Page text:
The honey trap is widely used in East Asia as a way to recruit spies in other countries. For example, if a military officer or government official is found to be involved with a foreign woman intel officials are alarmed. For example, a Taiwanese Air Force pilot was suspended from flying and put under investigation when he was found to be dating a Chinese woman who was a journalist. Taiwan considers (with some accuracy) reporters for Chinese state controlled media as agents for Chinese intelligence agencies.
China continues to use "honey trap" (sex scandal) operations with great success. For example, four years ago four Taiwanese government officials were lured to a Chinese red light district and covertly captured on video doing something they could be blackmailed (into spying for China) for. This is a classic use of the honey trap.
The Chinese, and the Russians, have been doing this sort of thing for years. It sometimes backfires. This happened seven years ago when a blackmail demand was made to the head of the encrypted communications section of the Japan's Shanghai consulate. The man was being pressured by Chinese agents to hand over sensitive intelligence or be exposed for sexual activities the Chinese lured him into (a "honey trap"). The Japanese diplomat committed suicide instead, while also alerting his superiors. Having the victim kill himself, instead of cooperating, is always a risk when running a honey trap.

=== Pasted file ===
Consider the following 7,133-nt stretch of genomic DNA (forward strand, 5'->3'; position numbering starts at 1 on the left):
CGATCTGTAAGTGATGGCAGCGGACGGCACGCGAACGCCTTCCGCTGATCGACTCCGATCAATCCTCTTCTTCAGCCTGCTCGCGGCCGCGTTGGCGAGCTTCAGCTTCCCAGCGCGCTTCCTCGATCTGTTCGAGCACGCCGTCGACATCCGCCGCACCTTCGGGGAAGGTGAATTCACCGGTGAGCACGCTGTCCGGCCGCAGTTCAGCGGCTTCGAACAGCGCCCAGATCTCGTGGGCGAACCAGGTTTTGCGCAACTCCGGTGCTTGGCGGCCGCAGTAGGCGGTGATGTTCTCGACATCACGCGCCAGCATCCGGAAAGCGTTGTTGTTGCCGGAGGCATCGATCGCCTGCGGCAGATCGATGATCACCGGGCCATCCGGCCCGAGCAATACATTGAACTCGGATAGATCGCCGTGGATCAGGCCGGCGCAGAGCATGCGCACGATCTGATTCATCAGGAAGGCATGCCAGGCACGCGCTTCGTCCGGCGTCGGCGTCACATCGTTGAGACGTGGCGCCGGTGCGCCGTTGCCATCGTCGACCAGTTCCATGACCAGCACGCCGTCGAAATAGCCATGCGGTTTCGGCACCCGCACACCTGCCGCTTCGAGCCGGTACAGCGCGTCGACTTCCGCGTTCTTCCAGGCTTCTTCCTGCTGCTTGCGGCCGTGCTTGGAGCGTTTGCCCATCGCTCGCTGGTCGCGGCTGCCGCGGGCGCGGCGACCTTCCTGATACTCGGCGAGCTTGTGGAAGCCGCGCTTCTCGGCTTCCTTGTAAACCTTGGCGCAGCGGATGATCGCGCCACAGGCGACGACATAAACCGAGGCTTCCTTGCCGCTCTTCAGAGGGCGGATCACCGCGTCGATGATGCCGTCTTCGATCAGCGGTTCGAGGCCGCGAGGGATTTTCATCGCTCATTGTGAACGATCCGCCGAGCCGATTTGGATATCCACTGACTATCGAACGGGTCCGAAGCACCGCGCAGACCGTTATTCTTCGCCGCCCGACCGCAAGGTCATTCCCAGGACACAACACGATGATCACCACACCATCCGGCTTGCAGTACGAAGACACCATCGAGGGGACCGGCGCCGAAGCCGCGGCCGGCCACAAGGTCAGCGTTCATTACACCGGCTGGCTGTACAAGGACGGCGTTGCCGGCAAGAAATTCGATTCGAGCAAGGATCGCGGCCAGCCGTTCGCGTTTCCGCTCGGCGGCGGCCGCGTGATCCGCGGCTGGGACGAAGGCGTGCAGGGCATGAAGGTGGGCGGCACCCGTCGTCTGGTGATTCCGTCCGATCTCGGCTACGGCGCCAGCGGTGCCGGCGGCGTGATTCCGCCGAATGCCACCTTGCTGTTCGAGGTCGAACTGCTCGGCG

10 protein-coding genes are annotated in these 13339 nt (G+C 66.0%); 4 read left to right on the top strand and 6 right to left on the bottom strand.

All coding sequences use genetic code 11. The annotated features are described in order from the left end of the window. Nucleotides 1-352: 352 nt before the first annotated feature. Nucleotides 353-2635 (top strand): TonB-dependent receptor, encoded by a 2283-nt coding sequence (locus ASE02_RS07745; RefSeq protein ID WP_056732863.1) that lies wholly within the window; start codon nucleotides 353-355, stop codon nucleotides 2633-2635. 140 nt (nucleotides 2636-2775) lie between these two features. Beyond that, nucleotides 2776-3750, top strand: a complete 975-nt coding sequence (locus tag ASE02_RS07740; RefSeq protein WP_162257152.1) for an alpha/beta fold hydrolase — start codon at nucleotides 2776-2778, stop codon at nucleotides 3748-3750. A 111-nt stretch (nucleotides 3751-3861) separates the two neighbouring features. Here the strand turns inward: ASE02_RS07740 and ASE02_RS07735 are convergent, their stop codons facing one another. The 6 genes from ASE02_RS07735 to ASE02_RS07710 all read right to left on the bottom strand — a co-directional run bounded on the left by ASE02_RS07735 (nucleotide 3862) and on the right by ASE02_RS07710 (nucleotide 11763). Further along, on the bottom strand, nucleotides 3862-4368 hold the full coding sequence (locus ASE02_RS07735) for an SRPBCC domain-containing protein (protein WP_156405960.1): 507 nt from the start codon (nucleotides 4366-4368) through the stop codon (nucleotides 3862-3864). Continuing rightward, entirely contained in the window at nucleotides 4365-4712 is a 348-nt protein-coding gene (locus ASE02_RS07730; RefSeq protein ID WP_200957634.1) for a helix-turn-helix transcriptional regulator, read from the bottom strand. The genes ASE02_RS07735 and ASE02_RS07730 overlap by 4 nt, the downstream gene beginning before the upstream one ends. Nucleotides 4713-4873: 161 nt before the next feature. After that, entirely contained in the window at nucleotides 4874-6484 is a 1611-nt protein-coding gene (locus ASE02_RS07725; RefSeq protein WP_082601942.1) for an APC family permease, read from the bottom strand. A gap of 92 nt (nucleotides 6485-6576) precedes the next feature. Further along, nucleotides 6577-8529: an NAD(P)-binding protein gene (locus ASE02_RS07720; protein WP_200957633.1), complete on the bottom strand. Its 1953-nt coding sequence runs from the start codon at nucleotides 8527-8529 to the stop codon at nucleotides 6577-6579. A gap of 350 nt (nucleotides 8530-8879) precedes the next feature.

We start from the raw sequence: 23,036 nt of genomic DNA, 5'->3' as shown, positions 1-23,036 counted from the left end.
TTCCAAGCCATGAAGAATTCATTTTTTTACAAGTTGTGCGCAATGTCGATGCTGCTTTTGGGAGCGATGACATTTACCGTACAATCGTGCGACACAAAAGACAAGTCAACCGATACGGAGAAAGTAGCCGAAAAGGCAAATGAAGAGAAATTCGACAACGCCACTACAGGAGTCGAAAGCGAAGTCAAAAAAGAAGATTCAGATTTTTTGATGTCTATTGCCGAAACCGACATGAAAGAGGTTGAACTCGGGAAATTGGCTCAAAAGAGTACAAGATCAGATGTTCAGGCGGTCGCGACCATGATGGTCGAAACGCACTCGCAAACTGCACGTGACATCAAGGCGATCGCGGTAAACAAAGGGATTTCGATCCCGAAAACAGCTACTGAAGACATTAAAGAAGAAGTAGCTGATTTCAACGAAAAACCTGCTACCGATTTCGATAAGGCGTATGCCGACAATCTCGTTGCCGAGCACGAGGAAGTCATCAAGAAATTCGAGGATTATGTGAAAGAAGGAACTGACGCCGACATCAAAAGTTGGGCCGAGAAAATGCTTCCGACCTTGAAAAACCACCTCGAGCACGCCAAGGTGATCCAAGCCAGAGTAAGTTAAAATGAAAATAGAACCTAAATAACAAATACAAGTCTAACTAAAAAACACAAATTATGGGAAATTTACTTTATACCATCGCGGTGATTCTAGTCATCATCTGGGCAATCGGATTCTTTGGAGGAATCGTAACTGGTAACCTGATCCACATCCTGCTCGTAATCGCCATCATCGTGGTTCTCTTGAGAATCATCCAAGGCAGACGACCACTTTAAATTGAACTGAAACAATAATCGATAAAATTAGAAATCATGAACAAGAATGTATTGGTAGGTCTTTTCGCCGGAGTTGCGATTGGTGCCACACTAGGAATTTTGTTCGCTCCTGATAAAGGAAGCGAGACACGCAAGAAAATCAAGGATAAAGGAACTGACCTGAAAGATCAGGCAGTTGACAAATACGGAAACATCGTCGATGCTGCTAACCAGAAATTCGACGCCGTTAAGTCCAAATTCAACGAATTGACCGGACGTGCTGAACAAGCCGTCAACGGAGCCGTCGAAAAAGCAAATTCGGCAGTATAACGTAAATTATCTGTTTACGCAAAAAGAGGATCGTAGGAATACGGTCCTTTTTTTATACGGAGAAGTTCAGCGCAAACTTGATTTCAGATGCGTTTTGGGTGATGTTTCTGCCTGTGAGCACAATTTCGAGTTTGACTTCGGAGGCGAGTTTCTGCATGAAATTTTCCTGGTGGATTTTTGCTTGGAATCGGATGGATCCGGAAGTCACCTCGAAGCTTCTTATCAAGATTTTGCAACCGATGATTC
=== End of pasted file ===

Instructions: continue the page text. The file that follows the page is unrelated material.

The Taiwanese use their considerable honey trap experience as a reason to warn all Taiwanese officials who travel to China to be careful. Sometimes the Chinese attempt to use the honey trap in foreign countries but this is more dangerous. If the local police find out the Chinese can lose some valuable agents and get some of their diplomats expelled as well. But overall, the Chinese have been quite successful with honey traps and continue to use them. So do the Russians and many other countries.